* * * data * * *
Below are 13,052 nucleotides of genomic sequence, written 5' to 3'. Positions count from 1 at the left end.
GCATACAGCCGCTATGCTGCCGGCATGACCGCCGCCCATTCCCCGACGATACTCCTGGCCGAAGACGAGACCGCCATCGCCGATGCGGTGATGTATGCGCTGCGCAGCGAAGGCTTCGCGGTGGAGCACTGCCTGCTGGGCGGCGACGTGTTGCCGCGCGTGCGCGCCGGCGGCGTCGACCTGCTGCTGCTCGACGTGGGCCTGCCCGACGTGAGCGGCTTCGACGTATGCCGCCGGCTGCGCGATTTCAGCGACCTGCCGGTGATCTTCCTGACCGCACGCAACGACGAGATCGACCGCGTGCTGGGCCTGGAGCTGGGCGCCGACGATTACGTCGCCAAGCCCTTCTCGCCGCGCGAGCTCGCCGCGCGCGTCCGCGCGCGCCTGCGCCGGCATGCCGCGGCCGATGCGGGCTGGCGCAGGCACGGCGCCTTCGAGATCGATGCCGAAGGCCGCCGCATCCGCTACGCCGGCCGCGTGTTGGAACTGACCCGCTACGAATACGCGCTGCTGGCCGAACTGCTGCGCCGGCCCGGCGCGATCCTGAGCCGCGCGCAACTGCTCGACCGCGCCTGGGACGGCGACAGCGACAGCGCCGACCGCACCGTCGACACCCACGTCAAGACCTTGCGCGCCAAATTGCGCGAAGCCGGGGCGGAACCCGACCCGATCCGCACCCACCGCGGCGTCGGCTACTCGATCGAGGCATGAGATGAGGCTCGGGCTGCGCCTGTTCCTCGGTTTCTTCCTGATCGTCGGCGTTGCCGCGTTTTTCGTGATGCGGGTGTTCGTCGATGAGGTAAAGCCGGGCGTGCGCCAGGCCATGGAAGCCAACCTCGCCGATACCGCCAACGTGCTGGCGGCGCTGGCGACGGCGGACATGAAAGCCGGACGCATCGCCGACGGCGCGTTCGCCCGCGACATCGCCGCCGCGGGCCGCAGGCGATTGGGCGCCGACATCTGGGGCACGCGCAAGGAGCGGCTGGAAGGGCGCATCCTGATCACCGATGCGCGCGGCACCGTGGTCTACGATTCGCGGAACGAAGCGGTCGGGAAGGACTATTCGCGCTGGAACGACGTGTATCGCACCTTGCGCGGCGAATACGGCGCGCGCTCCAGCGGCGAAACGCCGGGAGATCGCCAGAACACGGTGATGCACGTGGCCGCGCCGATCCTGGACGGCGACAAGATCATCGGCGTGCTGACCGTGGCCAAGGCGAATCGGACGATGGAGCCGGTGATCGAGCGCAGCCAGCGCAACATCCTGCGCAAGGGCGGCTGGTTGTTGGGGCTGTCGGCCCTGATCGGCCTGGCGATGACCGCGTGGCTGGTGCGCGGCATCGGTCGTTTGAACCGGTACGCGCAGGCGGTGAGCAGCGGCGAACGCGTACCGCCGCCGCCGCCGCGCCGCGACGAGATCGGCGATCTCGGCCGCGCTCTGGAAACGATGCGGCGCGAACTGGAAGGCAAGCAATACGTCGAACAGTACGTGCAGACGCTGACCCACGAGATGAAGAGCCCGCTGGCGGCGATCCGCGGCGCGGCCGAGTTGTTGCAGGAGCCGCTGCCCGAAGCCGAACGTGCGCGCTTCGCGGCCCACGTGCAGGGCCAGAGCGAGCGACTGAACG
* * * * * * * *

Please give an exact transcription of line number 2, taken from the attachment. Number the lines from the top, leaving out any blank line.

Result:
GCATACAGCCGCTATGCTGCCGGCATGACCGCCGCCCATTCCCCGACGATACTCCTGGCCGAAGACGAGACCGCCATCGCCGATGCGGTGATGTATGCGCTGCGCAGCGAAGGCTTCGCGGTGGAGCACTGCCTGCTGGGCGGCGACGTGTTGCCGCGCGTGCGCGCCGGCGGCGTCGACCTGCTGCTGCTCGACGTGGGCCTGCCCGACGTGAGCGGCTTCGACGTATGCCGCCGGCTGCGCGATTTCAGCGACCTGCCGGTGATCTTCCTGACCGCACGCAACGACGAGATCGACCGCGTGCTGGGCCTGGAGCTGGGCGCCGACGATTACGTCGCCAAGCCCTTCTCGCCGCGCGAGCTCGCCGCGCGCGTCCGCGCGCGCCTGCGCCGGCATGCCGCGGCCGATGCGGGCTGGCGCAGGCACGGCGCCTTCGAGATCGATGCCGAAGGCCGCCGCATCCGCTACGCCGGCCGCGTGTTGGAACTGACCCGCTACGAATACGCGCTGCTGGCCGAACTGCTGCGCCGGCCCGGCGCGATCCTGAGCCGCGCGCAACTGCTCGACCGCGCCTGGGACGGCGACAGCGACAGCGCCGACCGCACCGTCGACACCCACGTCAAGACCTTGCGCGCCAAATTGCGCGAAGCCGGGGCGGAACCCGACCCGATCCGCACCCACCGCGGCGTCGGCTACTCGATCGAGGCATGAGATGAGGCTCGGGCTGCGCCTGTTCCTCGGTTTCTTCCTGATCGTCGGCGTTGCCGCGTTTTTCGTGATGCGGGTGTTCGTCGATGAGGTAAAGCCGGGCGTGCGCCAGGCCATGGAAGCCAACCTCGCCGATACCGCCAACGTGCTGGCGGCGCTGGCGACGGCGGACATGAAAGCCGGACGCATCGCCGACGGCGCGTTCGCCCGCGACATCGCCGCCGCGGGCCGCAGGCGATTGGGCGCCGACATCTGGGGCACGCGCAAGGAGCGGCTGGAAGGGCGCATCCTGATCACCGATGCGCGCGGCACCGTGGTCTACGATTCGCGGAACGAAGCGGTCGGGAAGGACTATTCGCGCTGGAACGACGTGTATCGCACCTTGCGCGGCGAATACGGCGCGCGCTCCAGCGGCGAAACGCCGGGAGATCGCCAGAACACGGTGATGCACGTGGCCGCGCCGATCCTGGACGGCGACAAGATCATCGGCGTGCTGACCGTGGCCAAGGCGAATCGGACGATGGAGCCGGTGATCGAGCGCAGCCAGCGCAACATCCTGCGCAAGGGCGGCTGGTTGTTGGGGCTGTCGGCCCTGATCGGCCTGGCGATGACCGCGTGGCTGGTGCGCGGCATCGGTCGTTTGAACCGGTACGCGCAGGCGGTGAGCAGCGGCGAACGCGTACCGCCGCCGCCGCCGCGCCGCGACGAGATCGGCGATCTCGGCCGCGCTCTGGAAACGATGCGGCGCGAACTGGAAGGCAAGCAATACGTCGAACAGTACGTGCAGACGCTGACCCACGAGATGAAGAGCCCGCTGGCGGCGATCCGCGGCGCGGCCGAGTTGTTGCAGGAGCCGCTGCCCGAAGCCGAACGTGCGCGCTTCGCGGCCCACGTGCAGGGCCAGAGCGAGCGACTGAACG